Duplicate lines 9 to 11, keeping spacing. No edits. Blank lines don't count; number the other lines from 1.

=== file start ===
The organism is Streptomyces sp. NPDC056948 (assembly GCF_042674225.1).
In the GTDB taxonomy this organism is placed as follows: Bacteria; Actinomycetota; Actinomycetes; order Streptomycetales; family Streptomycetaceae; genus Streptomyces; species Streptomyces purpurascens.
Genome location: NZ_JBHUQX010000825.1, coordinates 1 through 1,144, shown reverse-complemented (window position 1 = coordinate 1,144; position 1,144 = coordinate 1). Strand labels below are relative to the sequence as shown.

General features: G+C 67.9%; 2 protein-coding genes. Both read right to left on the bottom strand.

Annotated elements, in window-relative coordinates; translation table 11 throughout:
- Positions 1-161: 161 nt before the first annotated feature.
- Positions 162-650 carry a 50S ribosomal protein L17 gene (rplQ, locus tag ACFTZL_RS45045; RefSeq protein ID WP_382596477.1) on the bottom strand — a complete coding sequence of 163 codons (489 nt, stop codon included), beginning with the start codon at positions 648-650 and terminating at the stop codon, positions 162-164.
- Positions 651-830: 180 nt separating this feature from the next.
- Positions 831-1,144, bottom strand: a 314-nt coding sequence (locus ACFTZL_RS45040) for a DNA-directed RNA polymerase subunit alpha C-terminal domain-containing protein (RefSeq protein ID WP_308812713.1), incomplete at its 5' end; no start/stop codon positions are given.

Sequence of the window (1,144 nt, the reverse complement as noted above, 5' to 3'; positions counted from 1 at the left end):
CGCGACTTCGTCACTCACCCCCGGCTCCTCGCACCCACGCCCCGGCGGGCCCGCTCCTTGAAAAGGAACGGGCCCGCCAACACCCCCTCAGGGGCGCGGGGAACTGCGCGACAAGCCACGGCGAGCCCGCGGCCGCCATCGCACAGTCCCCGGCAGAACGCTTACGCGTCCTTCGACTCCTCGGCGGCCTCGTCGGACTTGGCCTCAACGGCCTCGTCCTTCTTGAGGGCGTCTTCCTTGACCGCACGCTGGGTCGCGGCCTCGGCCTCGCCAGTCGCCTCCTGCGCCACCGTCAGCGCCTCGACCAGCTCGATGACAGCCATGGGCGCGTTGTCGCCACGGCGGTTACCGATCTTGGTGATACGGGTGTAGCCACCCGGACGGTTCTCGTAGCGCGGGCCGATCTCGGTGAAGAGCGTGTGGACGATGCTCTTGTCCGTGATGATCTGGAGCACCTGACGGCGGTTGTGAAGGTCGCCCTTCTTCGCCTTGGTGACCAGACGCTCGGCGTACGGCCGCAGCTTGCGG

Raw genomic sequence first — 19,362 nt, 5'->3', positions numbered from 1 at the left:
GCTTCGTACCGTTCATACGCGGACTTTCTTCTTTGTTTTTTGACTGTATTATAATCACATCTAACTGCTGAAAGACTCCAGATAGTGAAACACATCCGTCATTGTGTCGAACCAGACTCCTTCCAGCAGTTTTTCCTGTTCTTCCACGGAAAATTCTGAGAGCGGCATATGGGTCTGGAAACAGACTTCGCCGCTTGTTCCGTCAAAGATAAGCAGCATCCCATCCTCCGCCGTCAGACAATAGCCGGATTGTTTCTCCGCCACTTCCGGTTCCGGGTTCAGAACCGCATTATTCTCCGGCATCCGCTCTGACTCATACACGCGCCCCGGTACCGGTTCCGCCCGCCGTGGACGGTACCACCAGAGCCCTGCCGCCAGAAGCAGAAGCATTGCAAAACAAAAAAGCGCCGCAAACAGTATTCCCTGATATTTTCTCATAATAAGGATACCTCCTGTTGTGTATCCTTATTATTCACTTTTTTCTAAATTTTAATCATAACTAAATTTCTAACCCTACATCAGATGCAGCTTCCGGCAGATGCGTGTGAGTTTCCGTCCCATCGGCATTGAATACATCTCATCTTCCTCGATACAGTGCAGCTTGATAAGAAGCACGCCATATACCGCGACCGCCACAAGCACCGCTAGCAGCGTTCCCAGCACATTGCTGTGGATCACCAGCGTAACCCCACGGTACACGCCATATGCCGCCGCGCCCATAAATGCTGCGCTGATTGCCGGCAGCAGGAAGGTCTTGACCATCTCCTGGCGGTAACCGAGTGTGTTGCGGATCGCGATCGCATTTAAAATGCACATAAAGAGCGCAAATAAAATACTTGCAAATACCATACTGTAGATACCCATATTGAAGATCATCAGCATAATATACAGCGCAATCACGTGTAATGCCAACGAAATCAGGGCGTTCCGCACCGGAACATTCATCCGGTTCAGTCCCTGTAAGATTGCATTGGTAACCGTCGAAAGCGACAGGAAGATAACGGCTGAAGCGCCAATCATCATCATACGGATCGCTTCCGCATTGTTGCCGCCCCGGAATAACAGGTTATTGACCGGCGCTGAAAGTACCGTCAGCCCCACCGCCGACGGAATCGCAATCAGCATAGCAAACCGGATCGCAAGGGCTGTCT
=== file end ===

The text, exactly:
- Positions 831-1,144, bottom strand: a 314-nt coding sequence (locus ACFTZL_RS45040) for a DNA-directed RNA polymerase subunit alpha C-terminal domain-containing protein (RefSeq protein ID WP_308812713.1), incomplete at its 5' end; no start/stop codon positions are given.

Sequence of the window (1,144 nt, the reverse complement as noted above, 5' to 3'; positions counted from 1 at the left end):
CGCGACTTCGTCACTCACCCCCGGCTCCTCGCACCCACGCCCCGGCGGGCCCGCTCCTTGAAAAGGAACGGGCCCGCCAACACCCCCTCAGGGGCGCGGGGAACTGCGCGACAAGCCACGGCGAGCCCGCGGCCGCCATCGCACAGTCCCCGGCAGAACGCTTACGCGTCCTTCGACTCCTCGGCGGCCTCGTCGGACTTGGCCTCAACGGCCTCGTCCTTCTTGAGGGCGTCTTCCTTGACCGCACGCTGGGTCGCGGCCTCGGCCTCGCCAGTCGCCTCCTGCGCCACCGTCAGCGCCTCGACCAGCTCGATGACAGCCATGGGCGCGTTGTCGCCACGGCGGTTACCGATCTTGGTGATACGGGTGTAGCCACCCGGACGGTTCTCGTAGCGCGGGCCGATCTCGGTGAAGAGCGTGTGGACGATGCTCTTGTCCGTGATGATCTGGAGCACCTGACGGCGGTTGTGAAGGTCGCCCTTCTTCGCCTTGGTGACCAGACGCTCGGCGTACGGCCGCAGCTTGCGG